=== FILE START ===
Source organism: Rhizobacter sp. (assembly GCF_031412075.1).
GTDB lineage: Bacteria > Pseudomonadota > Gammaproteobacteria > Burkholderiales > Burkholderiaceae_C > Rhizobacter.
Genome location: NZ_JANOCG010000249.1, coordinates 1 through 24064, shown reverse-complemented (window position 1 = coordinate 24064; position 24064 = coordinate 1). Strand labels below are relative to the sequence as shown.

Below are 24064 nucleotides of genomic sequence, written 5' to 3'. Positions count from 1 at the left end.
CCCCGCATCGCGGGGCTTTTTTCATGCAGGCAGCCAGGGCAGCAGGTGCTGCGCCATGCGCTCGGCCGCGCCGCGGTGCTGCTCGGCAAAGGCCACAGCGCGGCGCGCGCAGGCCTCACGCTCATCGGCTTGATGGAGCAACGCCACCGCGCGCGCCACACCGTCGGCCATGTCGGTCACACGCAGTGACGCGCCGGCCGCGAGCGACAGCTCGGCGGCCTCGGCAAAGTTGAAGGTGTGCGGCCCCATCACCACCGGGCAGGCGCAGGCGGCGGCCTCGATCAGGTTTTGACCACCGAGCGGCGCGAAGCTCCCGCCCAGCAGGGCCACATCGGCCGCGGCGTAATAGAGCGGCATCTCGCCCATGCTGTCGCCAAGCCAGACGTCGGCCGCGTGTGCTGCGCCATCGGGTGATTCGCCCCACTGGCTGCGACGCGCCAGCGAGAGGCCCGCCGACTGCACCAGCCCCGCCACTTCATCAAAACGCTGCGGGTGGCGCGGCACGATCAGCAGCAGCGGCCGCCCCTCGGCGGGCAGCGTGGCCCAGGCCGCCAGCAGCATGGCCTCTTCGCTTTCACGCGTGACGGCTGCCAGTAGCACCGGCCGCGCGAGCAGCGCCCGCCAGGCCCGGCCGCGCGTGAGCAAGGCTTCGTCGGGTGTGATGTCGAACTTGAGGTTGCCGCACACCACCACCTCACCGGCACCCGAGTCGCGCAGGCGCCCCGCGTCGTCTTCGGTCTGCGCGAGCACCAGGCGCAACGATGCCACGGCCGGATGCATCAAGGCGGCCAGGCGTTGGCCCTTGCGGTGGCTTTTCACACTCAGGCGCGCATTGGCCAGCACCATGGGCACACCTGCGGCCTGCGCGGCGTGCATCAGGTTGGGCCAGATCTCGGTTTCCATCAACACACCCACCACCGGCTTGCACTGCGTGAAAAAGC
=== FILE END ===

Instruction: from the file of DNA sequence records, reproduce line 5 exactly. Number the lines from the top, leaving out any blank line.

CCCCGCATCGCGGGGCTTTTTTCATGCAGGCAGCCAGGGCAGCAGGTGCTGCGCCATGCGCTCGGCCGCGCCGCGGTGCTGCTCGGCAAAGGCCACAGCGCGGCGCGCGCAGGCCTCACGCTCATCGGCTTGATGGAGCAACGCCACCGCGCGCGCCACACCGTCGGCCATGTCGGTCACACGCAGTGACGCGCCGGCCGCGAGCGACAGCTCGGCGGCCTCGGCAAAGTTGAAGGTGTGCGGCCCCATCACCACCGGGCAGGCGCAGGCGGCGGCCTCGATCAGGTTTTGACCACCGAGCGGCGCGAAGCTCCCGCCCAGCAGGGCCACATCGGCCGCGGCGTAATAGAGCGGCATCTCGCCCATGCTGTCGCCAAGCCAGACGTCGGCCGCGTGTGCTGCGCCATCGGGTGATTCGCCCCACTGGCTGCGACGCGCCAGCGAGAGGCCCGCCGACTGCACCAGCCCCGCCACTTCATCAAAACGCTGCGGGTGGCGCGGCACGATCAGCAGCAGCGGCCGCCCCTCGGCGGGCAGCGTGGCCCAGGCCGCCAGCAGCATGGCCTCTTCGCTTTCACGCGTGACGGCTGCCAGTAGCACCGGCCGCGCGAGCAGCGCCCGCCAGGCCCGGCCGCGCGTGAGCAAGGCTTCGTCGGGTGTGATGTCGAACTTGAGGTTGCCGCACACCACCACCTCACCGGCACCCGAGTCGCGCAGGCGCCCCGCGTCGTCTTCGGTCTGCGCGAGCACCAGGCGCAACGATGCCACGGCCGGATGCATCAAGGCGGCCAGGCGTTGGCCCTTGCGGTGGCTTTTCACACTCAGGCGCGCATTGGCCAGCACCATGGGCACACCTGCGGCCTGCGCGGCGTGCATCAGGTTGGGCCAGATCTCGGTTTCCATCAACACACCCACCACCGGCTTGCACTGCGTGAAAAAGC